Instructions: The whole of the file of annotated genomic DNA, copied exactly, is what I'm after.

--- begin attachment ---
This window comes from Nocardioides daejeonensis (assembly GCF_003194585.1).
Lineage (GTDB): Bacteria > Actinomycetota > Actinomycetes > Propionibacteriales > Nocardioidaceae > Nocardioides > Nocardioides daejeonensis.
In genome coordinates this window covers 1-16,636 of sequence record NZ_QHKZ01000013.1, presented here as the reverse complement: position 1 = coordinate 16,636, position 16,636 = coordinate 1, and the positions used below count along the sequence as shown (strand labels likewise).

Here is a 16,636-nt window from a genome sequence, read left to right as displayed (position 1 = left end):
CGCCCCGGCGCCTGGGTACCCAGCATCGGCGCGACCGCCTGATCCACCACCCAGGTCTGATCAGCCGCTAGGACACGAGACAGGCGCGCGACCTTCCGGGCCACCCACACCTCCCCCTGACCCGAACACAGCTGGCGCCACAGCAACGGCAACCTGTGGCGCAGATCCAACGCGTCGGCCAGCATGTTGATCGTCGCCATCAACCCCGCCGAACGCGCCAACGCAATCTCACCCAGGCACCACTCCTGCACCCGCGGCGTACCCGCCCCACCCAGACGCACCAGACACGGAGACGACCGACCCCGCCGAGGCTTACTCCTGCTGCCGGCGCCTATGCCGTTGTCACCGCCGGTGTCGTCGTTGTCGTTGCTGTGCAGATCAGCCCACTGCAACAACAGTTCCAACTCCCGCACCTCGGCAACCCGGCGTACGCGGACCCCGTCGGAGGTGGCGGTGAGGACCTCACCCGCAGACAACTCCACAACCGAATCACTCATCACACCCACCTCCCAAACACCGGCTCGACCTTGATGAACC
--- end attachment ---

This window comes from Nocardioides daejeonensis (assembly GCF_003194585.1).
Lineage (GTDB): Bacteria > Actinomycetota > Actinomycetes > Propionibacteriales > Nocardioidaceae > Nocardioides > Nocardioides daejeonensis.
In genome coordinates this window covers 1-16,636 of sequence record NZ_QHKZ01000013.1, presented here as the reverse complement: position 1 = coordinate 16,636, position 16,636 = coordinate 1, and the positions used below count along the sequence as shown (strand labels likewise).

Here is a 16,636-nt window from a genome sequence, read left to right as displayed (position 1 = left end):
CGCCCCGGCGCCTGGGTACCCAGCATCGGCGCGACCGCCTGATCCACCACCCAGGTCTGATCAGCCGCTAGGACACGAGACAGGCGCGCGACCTTCCGGGCCACCCACACCTCCCCCTGACCCGAACACAGCTGGCGCCACAGCAACGGCAACCTGTGGCGCAGATCCAACGCGTCGGCCAGCATGTTGATCGTCGCCATCAACCCCGCCGAACGCGCCAACGCAATCTCACCCAGGCACCACTCCTGCACCCGCGGCGTACCCGCCCCACCCAGACGCACCAGACACGGAGACGACCGACCCCGCCGAGGCTTACTCCTGCTGCCGGCGCCTATGCCGTTGTCACCGCCGGTGTCGTCGTTGTCGTTGCTGTGCAGATCAGCCCACTGCAACAACAGTTCCAACTCCCGCACCTCGGCAACCCGGCGTACGCGGACCCCGTCGGAGGTGGCGGTGAGGACCTCACCCGCAGACAACTCCACAACCGAATCACTCATCACACCCACCTCCCAAACACCGGCTCGACCTTGATGAACC